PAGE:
But there was one habit of Scotty's that Joan wanted to stop. In the middle of most nights, he found his way to his parents' bed and climbed in between them. The Judge had discussed putting a lock on the door. But Joan felt there must be a gentler way.
So that night she asked him as she tucked him in, "Do you know the history of this bed?"
Scotty shook his head.
"When I was your age, it was mine."
"You weren't my age."
"Yes, of course I was." She combed back his wet bangs with her fingers and smiled. "And this was my bed."
"But now it's mine."
"No, it's my bed, Scotty. I'm l oaning it to you."
Scotty said nothing.
How could she tell him that he wasn't wanted anymore in their bed?
She kissed his lips, click went the light, and with her hand on the doorknob, and moments before all would be dark, she said, "Scotty?"
"Will you do me a favor?"
He nodded, for he would do any favor, anything, for her.
"I'll do you a favor," he said.
"Will you take care of this bed."
Joan said, "Will you keep it warm for me?"
Copyright © 1998 by Peter Hedges
Q: What is it about Iowa that differentiates it from other midwestern states? What do you find unique about the Hawkeye State?
A: We don't have a professional sports team (although we do have minor league baseball), there is no major body of water, and all the major cities near us are in different states. There is a great awareness of the enormity of what is beyond us, and there is always an awareness, a certain perspective, because everything on every other side is bigger.
Q: Scotty Ocean is a very unusual seven-year-old. How autobiographical would you say his character is? Also, what would you consider the inspiration behind many of the hilarious situations that Scotty and his classmates face in An Ocean in Iowa?
A: In spirit it is autobiographical, but in fact most of it is fiction. Once I had a handle on who Scotty was and how he thought, I was able to find out all kinds of circumstances that would test him in school.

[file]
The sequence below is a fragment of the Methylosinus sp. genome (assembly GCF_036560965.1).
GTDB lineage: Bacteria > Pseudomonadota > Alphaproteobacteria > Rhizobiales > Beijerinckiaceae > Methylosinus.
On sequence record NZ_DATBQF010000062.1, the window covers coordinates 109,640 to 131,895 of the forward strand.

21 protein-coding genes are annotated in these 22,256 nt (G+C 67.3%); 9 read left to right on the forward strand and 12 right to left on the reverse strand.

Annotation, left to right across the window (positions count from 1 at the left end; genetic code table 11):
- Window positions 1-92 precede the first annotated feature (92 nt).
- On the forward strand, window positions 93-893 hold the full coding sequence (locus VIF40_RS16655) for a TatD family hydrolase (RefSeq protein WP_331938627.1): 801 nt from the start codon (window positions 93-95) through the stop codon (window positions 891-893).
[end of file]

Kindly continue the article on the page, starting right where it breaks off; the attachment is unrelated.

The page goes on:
Q: Unlike many authors, you wrote the screenplay adaptation of your first novel, What's Eating Gilbert Grape. Were you satisfied with the film? How much influence and weight did you have in the final movie?
A: I love the film and I had quite a bit of influence, in that I was on the set rewriting and present throughout the filming. It is a movie, so it is a collaborative creation, but I liked that it was collaborative. And when you get to collaborate with Lasse Hallström, Johnny Depp, and Leonardo DiCaprio, you are a blessed writer.
Q: What is it about suburban family life in the late 1960s that makes it so interesting to write about?
A: I don't know. I think maybe because there is a seismic shift beginning to happen in families in 1969. Most families in Iowa were two-parent families, Vietnam was raging, but Watergate had not devastated the nation's confidence in our leaders. Surprisingly, it was a simpler time. There was less technology and less diversions. Maybe that was some of it. I was Scotty's age during those dates. Actually, in truth, with Scotty's mother leaving, it made sense, because it was an uncommon occurrence, having a mother leave a family.
Q: Have you read anything lately that you would strongly recommend?
A: I would say Watermark by Joseph Brodsky. I recently reread The Age of Missing Information by Bill McKibben. I am a big fan of The Collected Poems of William Butler Yeats, and I am currently reading Kate Phillips's White Rabbit, which I love.
Posted December 14, 1999
I am a huge fan of Hedges' work, but i would have to say that Scotty Ocean is my favorite. He is the most lovable rebell I have ever known! Enthusiastic about being 7 years old, (and remaining 7 forever), Scotty struggles to keep the rest of his life as perfect as his age. When his mom, a failing artist, abandons the family he goes through a phase of witty rebellion. His mishaps will have you laughing along, but saddened as well, when you consider his circumstances. Hedges guides his readers through rural 1969 family life through the awesomely mature eyes of a child learning about the facts of life. The writing is very simple, yet meaningful. Much like 'Gilbert Grape', the characters are quite unforgettable. An enjoyable read for all ages.Was this review helpful? Yes NoThank you for your feedback. Report this reviewThank you, this review has been flagged.